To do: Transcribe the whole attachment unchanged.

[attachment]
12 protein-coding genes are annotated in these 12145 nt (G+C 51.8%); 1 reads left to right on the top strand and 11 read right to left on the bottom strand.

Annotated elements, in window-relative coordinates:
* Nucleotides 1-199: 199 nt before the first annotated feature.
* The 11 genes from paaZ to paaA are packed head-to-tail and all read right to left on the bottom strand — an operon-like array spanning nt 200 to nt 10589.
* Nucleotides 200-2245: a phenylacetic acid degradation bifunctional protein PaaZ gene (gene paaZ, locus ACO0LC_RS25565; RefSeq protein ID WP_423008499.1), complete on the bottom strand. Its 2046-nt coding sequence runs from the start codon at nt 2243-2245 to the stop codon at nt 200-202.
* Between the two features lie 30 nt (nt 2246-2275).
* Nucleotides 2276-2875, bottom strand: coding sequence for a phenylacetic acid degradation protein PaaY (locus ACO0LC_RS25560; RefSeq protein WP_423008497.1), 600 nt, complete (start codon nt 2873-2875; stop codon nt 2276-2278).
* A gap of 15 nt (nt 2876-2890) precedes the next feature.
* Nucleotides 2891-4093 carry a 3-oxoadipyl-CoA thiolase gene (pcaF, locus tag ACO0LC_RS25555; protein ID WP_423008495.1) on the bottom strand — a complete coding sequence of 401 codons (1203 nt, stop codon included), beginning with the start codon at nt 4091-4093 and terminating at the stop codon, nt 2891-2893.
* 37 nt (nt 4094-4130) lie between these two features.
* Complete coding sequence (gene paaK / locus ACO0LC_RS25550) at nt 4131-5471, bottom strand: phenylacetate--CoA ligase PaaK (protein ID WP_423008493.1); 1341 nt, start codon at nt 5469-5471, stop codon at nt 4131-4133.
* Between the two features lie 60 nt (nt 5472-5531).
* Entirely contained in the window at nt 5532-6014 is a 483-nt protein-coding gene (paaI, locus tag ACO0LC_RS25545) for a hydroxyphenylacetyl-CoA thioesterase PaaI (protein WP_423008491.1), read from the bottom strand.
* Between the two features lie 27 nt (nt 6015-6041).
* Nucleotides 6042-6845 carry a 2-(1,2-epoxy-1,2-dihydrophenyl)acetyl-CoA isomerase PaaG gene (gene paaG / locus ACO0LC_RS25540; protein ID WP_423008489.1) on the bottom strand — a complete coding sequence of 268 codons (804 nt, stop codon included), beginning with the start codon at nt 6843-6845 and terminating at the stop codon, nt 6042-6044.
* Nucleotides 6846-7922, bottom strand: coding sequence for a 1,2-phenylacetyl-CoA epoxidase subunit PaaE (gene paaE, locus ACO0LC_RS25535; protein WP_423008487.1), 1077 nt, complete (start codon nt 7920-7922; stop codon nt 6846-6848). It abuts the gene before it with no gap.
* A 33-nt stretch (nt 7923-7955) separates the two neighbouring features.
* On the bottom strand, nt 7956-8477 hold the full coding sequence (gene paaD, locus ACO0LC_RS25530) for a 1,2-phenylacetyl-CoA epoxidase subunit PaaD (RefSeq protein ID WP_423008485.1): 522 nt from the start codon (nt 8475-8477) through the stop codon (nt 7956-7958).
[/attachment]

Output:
12 protein-coding genes are annotated in these 12145 nt (G+C 51.8%); 1 reads left to right on the top strand and 11 read right to left on the bottom strand.

Annotated elements, in window-relative coordinates:
* Nucleotides 1-199: 199 nt before the first annotated feature.
* The 11 genes from paaZ to paaA are packed head-to-tail and all read right to left on the bottom strand — an operon-like array spanning nt 200 to nt 10589.
* Nucleotides 200-2245: a phenylacetic acid degradation bifunctional protein PaaZ gene (gene paaZ, locus ACO0LC_RS25565; RefSeq protein ID WP_423008499.1), complete on the bottom strand. Its 2046-nt coding sequence runs from the start codon at nt 2243-2245 to the stop codon at nt 200-202.
* Between the two features lie 30 nt (nt 2246-2275).
* Nucleotides 2276-2875, bottom strand: coding sequence for a phenylacetic acid degradation protein PaaY (locus ACO0LC_RS25560; RefSeq protein WP_423008497.1), 600 nt, complete (start codon nt 2873-2875; stop codon nt 2276-2278).
* A gap of 15 nt (nt 2876-2890) precedes the next feature.
* Nucleotides 2891-4093 carry a 3-oxoadipyl-CoA thiolase gene (pcaF, locus tag ACO0LC_RS25555; protein ID WP_423008495.1) on the bottom strand — a complete coding sequence of 401 codons (1203 nt, stop codon included), beginning with the start codon at nt 4091-4093 and terminating at the stop codon, nt 2891-2893.
* 37 nt (nt 4094-4130) lie between these two features.
* Complete coding sequence (gene paaK / locus ACO0LC_RS25550) at nt 4131-5471, bottom strand: phenylacetate--CoA ligase PaaK (protein ID WP_423008493.1); 1341 nt, start codon at nt 5469-5471, stop codon at nt 4131-4133.
* Between the two features lie 60 nt (nt 5472-5531).
* Entirely contained in the window at nt 5532-6014 is a 483-nt protein-coding gene (paaI, locus tag ACO0LC_RS25545) for a hydroxyphenylacetyl-CoA thioesterase PaaI (protein WP_423008491.1), read from the bottom strand.
* Between the two features lie 27 nt (nt 6015-6041).
* Nucleotides 6042-6845 carry a 2-(1,2-epoxy-1,2-dihydrophenyl)acetyl-CoA isomerase PaaG gene (gene paaG / locus ACO0LC_RS25540; protein ID WP_423008489.1) on the bottom strand — a complete coding sequence of 268 codons (804 nt, stop codon included), beginning with the start codon at nt 6843-6845 and terminating at the stop codon, nt 6042-6044.
* Nucleotides 6846-7922, bottom strand: coding sequence for a 1,2-phenylacetyl-CoA epoxidase subunit PaaE (gene paaE, locus ACO0LC_RS25535; protein WP_423008487.1), 1077 nt, complete (start codon nt 7920-7922; stop codon nt 6846-6848). It abuts the gene before it with no gap.
* A 33-nt stretch (nt 7923-7955) separates the two neighbouring features.
* On the bottom strand, nt 7956-8477 hold the full coding sequence (gene paaD, locus ACO0LC_RS25530) for a 1,2-phenylacetyl-CoA epoxidase subunit PaaD (RefSeq protein ID WP_423008485.1): 522 nt from the start codon (nt 8475-8477) through the stop codon (nt 7956-7958).